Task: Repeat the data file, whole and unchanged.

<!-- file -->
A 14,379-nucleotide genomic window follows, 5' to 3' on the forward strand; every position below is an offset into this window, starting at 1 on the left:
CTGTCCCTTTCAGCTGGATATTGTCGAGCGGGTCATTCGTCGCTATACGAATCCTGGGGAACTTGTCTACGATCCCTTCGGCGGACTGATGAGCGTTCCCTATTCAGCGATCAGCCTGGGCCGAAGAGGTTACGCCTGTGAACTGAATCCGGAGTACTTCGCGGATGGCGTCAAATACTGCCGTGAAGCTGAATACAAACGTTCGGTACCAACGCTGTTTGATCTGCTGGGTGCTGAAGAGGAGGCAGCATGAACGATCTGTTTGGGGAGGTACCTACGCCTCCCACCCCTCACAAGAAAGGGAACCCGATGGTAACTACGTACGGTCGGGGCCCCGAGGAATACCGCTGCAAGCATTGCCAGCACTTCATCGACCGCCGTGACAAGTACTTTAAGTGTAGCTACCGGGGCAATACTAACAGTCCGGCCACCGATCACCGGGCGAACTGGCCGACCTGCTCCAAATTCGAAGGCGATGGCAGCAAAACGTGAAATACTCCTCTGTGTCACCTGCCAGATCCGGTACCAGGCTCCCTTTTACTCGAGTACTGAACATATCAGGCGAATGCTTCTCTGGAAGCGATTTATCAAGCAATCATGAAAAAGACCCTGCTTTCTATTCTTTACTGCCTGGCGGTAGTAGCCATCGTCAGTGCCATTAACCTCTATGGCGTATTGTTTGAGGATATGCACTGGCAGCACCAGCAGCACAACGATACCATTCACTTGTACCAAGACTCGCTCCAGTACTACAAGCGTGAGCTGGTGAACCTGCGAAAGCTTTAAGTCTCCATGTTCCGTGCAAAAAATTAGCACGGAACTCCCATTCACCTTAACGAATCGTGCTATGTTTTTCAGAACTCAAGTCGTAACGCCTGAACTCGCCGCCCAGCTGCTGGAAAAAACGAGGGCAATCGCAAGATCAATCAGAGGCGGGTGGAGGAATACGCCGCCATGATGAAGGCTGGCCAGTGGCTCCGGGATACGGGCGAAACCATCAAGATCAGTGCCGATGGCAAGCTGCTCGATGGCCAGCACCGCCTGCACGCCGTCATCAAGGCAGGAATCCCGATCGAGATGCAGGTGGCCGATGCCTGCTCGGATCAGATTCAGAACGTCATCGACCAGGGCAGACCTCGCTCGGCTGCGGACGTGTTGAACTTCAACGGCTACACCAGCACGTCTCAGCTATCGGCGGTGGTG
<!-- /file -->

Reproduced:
A 14,379-nucleotide genomic window follows, 5' to 3' on the forward strand; every position below is an offset into this window, starting at 1 on the left:
CTGTCCCTTTCAGCTGGATATTGTCGAGCGGGTCATTCGTCGCTATACGAATCCTGGGGAACTTGTCTACGATCCCTTCGGCGGACTGATGAGCGTTCCCTATTCAGCGATCAGCCTGGGCCGAAGAGGTTACGCCTGTGAACTGAATCCGGAGTACTTCGCGGATGGCGTCAAATACTGCCGTGAAGCTGAATACAAACGTTCGGTACCAACGCTGTTTGATCTGCTGGGTGCTGAAGAGGAGGCAGCATGAACGATCTGTTTGGGGAGGTACCTACGCCTCCCACCCCTCACAAGAAAGGGAACCCGATGGTAACTACGTACGGTCGGGGCCCCGAGGAATACCGCTGCAAGCATTGCCAGCACTTCATCGACCGCCGTGACAAGTACTTTAAGTGTAGCTACCGGGGCAATACTAACAGTCCGGCCACCGATCACCGGGCGAACTGGCCGACCTGCTCCAAATTCGAAGGCGATGGCAGCAAAACGTGAAATACTCCTCTGTGTCACCTGCCAGATCCGGTACCAGGCTCCCTTTTACTCGAGTACTGAACATATCAGGCGAATGCTTCTCTGGAAGCGATTTATCAAGCAATCATGAAAAAGACCCTGCTTTCTATTCTTTACTGCCTGGCGGTAGTAGCCATCGTCAGTGCCATTAACCTCTATGGCGTATTGTTTGAGGATATGCACTGGCAGCACCAGCAGCACAACGATACCATTCACTTGTACCAAGACTCGCTCCAGTACTACAAGCGTGAGCTGGTGAACCTGCGAAAGCTTTAAGTCTCCATGTTCCGTGCAAAAAATTAGCACGGAACTCCCATTCACCTTAACGAATCGTGCTATGTTTTTCAGAACTCAAGTCGTAACGCCTGAACTCGCCGCCCAGCTGCTGGAAAAAACGAGGGCAATCGCAAGATCAATCAGAGGCGGGTGGAGGAATACGCCGCCATGATGAAGGCTGGCCAGTGGCTCCGGGATACGGGCGAAACCATCAAGATCAGTGCCGATGGCAAGCTGCTCGATGGCCAGCACCGCCTGCACGCCGTCATCAAGGCAGGAATCCCGATCGAGATGCAGGTGGCCGATGCCTGCTCGGATCAGATTCAGAACGTCATCGACCAGGGCAGACCTCGCTCGGCTGCGGACGTGTTGAACTTCAACGGCTACACCAGCACGTCTCAGCTATCGGCGGTGGTG